Over the past decade, the construction industry has seen significant advancements in its operations, which have mirrored an increase in technology. But what does this mean for a construction engineer?
With a demand for longer standing, better quality products at a faster rate, construction companies are investing heavily in technology. Adopting new processes and purchasing state-of-the-art machinery has enabled workers in infrastructure to increase efficiency, subsequently shortening the duration of projects and lowering cost.
For workers, these construction technology trends are bringing opportunities to develop their knowledge, acquire new skills and progress in their career, while understanding these developments will give construction workers the edge over other candidates.
To help you to further understand the new capabilities this industry can offer, here are 5 technology trends that are transforming the construction industry
1) 3D, 4D and 5D BIM
As an innovative piece of construction technology, Building Information Modelling (BIM) has been acknowledged as an industry-changing process, transforming how projects are designed and built. Previously, construction companies would rely on detailed 2D drawings; now however, 3D BIM offers extensive 3D modelling combined with the use of intelligent data. Data is embedded into the model and managed, which allows workers to run multiple scenarios, change processes and input functions to view the implications of these on the project.
Alongside 3D BIM modelling, which is considered an imperative level, there is also 4D and 5D BIM, depending on the types of data incorporated. 4D BIM embeds time-related information into the model, while 5D BIM incorporates schedule and costs.
2) 3D laser scanning
Innovative 3D laser scanning digitally captures the exact measurements of a building to provide point-cloud data. This data can then be embedded into BIM software to establish the exact size and shape of a structure. Understanding the exact dimensions of a project using this form of construction technology means there is no reliance on human measurements, and so reducing human error.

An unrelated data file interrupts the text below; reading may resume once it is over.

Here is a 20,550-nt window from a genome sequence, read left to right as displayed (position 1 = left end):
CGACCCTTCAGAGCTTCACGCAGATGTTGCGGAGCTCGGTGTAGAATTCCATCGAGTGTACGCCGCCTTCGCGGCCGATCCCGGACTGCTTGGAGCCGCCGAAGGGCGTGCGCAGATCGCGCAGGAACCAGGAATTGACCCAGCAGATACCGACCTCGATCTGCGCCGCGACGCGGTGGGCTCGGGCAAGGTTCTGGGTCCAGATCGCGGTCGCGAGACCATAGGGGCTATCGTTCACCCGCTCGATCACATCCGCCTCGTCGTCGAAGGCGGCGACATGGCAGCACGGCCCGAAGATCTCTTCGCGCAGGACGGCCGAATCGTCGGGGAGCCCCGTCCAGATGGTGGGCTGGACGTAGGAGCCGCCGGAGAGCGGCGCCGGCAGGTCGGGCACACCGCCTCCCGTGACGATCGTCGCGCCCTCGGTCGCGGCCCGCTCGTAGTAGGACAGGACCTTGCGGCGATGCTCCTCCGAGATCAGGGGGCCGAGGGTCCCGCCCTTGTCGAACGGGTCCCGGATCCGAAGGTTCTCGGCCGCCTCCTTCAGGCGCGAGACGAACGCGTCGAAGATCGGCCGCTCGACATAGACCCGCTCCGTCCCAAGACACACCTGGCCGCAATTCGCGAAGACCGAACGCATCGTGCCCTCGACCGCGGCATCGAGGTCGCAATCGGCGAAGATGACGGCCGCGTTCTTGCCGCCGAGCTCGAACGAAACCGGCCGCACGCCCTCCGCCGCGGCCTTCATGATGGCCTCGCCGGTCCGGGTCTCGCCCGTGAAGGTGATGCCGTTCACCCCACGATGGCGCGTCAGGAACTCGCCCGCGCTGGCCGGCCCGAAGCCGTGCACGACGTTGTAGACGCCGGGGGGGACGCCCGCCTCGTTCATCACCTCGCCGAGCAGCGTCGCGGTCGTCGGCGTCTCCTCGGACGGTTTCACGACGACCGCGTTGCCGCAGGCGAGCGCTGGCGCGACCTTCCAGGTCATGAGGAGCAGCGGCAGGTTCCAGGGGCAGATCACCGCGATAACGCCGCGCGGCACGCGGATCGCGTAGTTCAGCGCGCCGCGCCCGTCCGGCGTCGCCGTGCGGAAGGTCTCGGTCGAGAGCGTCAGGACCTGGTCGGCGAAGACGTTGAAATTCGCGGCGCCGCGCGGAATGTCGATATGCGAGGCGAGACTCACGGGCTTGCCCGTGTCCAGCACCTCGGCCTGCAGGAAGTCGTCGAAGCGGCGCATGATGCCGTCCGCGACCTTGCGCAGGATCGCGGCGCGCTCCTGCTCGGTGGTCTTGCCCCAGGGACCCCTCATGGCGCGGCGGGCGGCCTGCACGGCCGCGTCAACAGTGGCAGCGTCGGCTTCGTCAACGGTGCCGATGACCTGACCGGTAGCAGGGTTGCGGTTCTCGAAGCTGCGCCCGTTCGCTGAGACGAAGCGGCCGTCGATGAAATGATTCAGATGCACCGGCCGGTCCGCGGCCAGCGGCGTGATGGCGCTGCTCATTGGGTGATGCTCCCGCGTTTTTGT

3) Automated technology
With the many repetitive, routine tasks associated with construction, many companies are turning to automated technology to carry out certain roles and processes. Prefabrication has paved the way for automated technology, as mechanical machinery, including robotics, cannot always be contained onsite. Brickwork and demolition has seen the introduction of robotic automation, as this type of technology increases worker safety and efficiency.
4) Unmanned Aerial Vehicles (UAVs)
Drones, otherwise known as Unmanned Aerial Vehicles (UAVs), can be used in construction to help create a 3D model of a construction site. UAVs can be flown above a project, providing a scanned bird’s eye view of its location which help to identify the site’s dangers. Alternatively, UAVs can sit static and live stream from hard-to-reach areas, as well as capture a project’s progression through imagery or film.
5) Project management apps
Smartphones have helped to increase the productivity of construction projects by minimising the processes of communication. Although this is nothing new, more construction companies are turning to apps to make it easier to manage projects. A number of apps have been specially created for the construction industry, offering extensive specialist services such as logging blueprints, assigning tasks and real time collaboration.
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